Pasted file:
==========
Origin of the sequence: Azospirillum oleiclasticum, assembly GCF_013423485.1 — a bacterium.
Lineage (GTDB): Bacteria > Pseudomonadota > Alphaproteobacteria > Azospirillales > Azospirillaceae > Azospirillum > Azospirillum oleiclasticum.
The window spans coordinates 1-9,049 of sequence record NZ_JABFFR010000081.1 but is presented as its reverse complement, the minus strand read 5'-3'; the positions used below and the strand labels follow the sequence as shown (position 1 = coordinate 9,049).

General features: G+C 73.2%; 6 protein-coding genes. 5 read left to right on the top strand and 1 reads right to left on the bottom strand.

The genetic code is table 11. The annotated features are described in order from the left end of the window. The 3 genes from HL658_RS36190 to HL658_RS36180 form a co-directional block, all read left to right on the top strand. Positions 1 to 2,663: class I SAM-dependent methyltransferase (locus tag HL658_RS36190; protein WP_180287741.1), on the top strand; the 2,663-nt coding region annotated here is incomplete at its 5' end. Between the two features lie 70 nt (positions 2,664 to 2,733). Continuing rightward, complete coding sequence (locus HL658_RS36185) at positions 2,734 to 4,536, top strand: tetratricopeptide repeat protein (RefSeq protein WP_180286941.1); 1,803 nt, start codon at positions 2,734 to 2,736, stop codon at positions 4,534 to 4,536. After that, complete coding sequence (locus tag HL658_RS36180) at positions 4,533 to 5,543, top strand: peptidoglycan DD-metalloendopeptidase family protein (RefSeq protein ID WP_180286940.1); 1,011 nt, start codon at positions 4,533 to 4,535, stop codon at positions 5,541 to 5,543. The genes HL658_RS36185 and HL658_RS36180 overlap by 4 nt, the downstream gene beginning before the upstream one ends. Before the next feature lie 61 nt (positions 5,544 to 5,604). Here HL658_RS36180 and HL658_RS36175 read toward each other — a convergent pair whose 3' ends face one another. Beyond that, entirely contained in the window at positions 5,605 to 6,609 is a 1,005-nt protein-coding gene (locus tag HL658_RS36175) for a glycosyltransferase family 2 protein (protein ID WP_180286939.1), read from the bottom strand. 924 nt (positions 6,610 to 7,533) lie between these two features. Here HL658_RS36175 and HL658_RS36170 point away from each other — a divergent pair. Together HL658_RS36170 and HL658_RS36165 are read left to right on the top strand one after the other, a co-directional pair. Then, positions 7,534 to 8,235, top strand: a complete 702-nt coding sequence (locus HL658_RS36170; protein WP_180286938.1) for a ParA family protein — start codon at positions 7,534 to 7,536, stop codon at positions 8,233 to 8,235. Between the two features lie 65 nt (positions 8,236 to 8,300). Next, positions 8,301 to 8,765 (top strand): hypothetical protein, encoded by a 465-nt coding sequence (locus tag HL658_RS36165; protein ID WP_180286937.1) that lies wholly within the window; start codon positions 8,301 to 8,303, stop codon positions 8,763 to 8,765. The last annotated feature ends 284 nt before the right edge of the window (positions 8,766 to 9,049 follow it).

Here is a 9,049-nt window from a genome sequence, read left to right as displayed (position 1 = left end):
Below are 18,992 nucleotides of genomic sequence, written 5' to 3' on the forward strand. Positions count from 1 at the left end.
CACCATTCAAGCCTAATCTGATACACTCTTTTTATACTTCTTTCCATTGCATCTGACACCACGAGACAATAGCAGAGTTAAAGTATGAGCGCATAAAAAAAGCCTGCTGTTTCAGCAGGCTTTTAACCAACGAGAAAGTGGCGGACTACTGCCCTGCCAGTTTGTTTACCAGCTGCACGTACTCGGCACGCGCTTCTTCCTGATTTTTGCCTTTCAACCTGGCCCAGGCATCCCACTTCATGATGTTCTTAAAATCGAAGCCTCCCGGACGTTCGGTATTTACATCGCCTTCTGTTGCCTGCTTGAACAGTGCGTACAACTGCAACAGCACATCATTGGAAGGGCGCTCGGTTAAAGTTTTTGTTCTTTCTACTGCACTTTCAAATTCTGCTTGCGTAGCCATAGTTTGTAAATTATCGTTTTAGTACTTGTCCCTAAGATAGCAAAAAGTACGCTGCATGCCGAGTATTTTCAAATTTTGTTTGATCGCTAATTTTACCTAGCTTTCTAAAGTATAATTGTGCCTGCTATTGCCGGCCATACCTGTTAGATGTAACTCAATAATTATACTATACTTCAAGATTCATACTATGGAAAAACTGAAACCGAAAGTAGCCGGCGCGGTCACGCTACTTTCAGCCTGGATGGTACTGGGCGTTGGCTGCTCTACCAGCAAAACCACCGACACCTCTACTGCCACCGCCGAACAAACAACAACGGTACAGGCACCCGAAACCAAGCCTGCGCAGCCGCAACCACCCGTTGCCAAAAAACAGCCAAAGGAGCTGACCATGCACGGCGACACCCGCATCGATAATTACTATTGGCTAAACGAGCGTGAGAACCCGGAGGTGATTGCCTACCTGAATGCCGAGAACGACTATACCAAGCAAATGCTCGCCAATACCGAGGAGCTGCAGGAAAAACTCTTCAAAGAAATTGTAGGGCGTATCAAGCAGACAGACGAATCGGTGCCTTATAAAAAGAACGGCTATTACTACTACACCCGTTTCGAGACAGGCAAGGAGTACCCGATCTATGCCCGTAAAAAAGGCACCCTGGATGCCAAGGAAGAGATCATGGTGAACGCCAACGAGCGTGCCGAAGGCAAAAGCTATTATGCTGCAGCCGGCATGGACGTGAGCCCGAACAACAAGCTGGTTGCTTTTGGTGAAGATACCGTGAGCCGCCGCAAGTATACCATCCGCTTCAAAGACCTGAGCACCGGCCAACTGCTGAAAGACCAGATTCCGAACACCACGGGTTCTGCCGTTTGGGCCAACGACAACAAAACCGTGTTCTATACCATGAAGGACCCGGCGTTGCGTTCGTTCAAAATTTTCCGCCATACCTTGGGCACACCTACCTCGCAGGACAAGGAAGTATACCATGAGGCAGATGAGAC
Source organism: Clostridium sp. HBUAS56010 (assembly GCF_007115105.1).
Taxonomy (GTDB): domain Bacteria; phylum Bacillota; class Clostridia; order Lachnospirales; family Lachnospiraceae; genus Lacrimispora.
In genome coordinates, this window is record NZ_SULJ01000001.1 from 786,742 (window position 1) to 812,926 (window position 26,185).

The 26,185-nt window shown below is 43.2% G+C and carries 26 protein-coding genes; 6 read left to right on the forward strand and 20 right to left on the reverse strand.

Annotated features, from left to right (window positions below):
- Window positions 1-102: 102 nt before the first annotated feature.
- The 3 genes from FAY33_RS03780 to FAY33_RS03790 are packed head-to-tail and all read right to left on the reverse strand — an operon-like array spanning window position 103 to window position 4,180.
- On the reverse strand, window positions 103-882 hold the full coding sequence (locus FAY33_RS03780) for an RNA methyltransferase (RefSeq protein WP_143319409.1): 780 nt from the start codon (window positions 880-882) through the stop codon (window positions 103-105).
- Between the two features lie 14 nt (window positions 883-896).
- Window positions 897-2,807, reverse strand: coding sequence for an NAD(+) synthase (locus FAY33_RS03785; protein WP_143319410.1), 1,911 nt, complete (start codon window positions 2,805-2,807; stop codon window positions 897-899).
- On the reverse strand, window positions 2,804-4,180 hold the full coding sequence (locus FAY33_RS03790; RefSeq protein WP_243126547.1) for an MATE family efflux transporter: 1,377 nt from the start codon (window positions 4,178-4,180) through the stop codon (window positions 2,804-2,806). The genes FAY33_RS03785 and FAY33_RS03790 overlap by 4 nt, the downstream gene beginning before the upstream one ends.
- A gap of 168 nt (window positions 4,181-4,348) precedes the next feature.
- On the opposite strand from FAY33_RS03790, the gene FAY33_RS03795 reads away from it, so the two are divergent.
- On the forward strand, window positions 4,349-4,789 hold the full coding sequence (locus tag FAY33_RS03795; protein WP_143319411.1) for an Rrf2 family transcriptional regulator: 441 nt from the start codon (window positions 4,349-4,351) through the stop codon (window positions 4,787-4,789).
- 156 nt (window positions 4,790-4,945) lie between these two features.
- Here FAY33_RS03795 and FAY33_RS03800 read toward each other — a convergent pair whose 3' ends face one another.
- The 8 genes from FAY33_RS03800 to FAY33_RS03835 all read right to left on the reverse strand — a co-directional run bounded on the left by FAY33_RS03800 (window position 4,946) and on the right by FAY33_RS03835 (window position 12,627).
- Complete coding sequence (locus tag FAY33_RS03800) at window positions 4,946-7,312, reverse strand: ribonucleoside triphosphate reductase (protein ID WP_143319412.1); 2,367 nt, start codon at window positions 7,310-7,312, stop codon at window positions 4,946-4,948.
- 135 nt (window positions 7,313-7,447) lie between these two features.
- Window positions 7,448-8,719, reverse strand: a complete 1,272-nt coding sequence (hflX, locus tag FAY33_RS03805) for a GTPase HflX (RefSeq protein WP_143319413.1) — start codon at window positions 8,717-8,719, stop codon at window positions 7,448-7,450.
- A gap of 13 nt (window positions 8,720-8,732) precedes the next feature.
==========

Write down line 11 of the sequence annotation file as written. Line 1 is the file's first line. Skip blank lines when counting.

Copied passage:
In genome coordinates, this window is record NZ_SULJ01000001.1 from 786,742 (window position 1) to 812,926 (window position 26,185).